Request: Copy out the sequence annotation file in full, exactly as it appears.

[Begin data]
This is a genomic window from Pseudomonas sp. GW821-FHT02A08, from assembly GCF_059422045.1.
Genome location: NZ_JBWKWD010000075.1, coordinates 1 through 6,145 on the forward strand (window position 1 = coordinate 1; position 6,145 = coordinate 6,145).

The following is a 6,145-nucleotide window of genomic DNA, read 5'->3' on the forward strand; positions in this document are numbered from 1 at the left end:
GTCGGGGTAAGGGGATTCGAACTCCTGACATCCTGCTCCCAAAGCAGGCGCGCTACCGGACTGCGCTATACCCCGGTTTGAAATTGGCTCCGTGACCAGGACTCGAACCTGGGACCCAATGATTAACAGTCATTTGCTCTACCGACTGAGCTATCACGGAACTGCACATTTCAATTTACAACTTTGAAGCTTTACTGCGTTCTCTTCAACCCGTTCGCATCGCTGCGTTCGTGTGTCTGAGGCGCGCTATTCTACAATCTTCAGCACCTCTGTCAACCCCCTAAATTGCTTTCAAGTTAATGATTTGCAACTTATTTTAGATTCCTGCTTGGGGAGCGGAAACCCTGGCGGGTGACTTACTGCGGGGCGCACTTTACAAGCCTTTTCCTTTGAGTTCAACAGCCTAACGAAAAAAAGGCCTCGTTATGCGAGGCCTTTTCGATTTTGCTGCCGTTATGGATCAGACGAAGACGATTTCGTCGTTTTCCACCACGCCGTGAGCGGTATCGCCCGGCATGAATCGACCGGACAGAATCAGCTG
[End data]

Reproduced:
This is a genomic window from Pseudomonas sp. GW821-FHT02A08, from assembly GCF_059422045.1.
Genome location: NZ_JBWKWD010000075.1, coordinates 1 through 6,145 on the forward strand (window position 1 = coordinate 1; position 6,145 = coordinate 6,145).

The following is a 6,145-nucleotide window of genomic DNA, read 5'->3' on the forward strand; positions in this document are numbered from 1 at the left end:
GTCGGGGTAAGGGGATTCGAACTCCTGACATCCTGCTCCCAAAGCAGGCGCGCTACCGGACTGCGCTATACCCCGGTTTGAAATTGGCTCCGTGACCAGGACTCGAACCTGGGACCCAATGATTAACAGTCATTTGCTCTACCGACTGAGCTATCACGGAACTGCACATTTCAATTTACAACTTTGAAGCTTTACTGCGTTCTCTTCAACCCGTTCGCATCGCTGCGTTCGTGTGTCTGAGGCGCGCTATTCTACAATCTTCAGCACCTCTGTCAACCCCCTAAATTGCTTTCAAGTTAATGATTTGCAACTTATTTTAGATTCCTGCTTGGGGAGCGGAAACCCTGGCGGGTGACTTACTGCGGGGCGCACTTTACAAGCCTTTTCCTTTGAGTTCAACAGCCTAACGAAAAAAAGGCCTCGTTATGCGAGGCCTTTTCGATTTTGCTGCCGTTATGGATCAGACGAAGACGATTTCGTCGTTTTCCACCACGCCGTGAGCGGTATCGCCCGGCATGAATCGACCGGACAGAATCAGCTG